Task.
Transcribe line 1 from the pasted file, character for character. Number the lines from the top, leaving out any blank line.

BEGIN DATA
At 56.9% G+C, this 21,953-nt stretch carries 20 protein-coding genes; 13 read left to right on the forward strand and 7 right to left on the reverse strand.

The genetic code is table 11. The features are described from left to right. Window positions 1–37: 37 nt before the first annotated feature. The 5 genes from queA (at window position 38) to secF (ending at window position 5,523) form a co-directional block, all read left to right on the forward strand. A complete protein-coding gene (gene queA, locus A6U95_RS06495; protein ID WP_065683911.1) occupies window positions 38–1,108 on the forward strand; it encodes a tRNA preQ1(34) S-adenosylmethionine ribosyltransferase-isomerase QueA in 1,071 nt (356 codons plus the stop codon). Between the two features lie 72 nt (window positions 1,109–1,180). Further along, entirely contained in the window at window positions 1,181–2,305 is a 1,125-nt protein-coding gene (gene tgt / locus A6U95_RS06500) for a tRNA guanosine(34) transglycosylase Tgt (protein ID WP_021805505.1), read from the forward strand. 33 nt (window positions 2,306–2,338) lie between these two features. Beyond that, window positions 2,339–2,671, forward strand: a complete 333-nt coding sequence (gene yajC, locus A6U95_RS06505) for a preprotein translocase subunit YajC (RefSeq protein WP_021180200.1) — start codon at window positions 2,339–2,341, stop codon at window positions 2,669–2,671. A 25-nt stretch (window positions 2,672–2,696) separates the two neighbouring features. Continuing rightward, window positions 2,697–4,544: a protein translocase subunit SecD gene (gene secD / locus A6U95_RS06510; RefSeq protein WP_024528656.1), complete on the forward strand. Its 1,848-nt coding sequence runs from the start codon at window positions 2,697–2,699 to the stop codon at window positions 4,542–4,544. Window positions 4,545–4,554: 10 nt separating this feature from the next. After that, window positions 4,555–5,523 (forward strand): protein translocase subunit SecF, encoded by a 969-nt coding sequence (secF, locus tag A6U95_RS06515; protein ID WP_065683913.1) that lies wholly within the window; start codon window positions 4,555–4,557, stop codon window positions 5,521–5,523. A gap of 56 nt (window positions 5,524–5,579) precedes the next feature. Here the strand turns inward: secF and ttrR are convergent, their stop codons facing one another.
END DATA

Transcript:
At 56.9% G+C, this 21,953-nt stretch carries 20 protein-coding genes; 13 read left to right on the forward strand and 7 right to left on the reverse strand.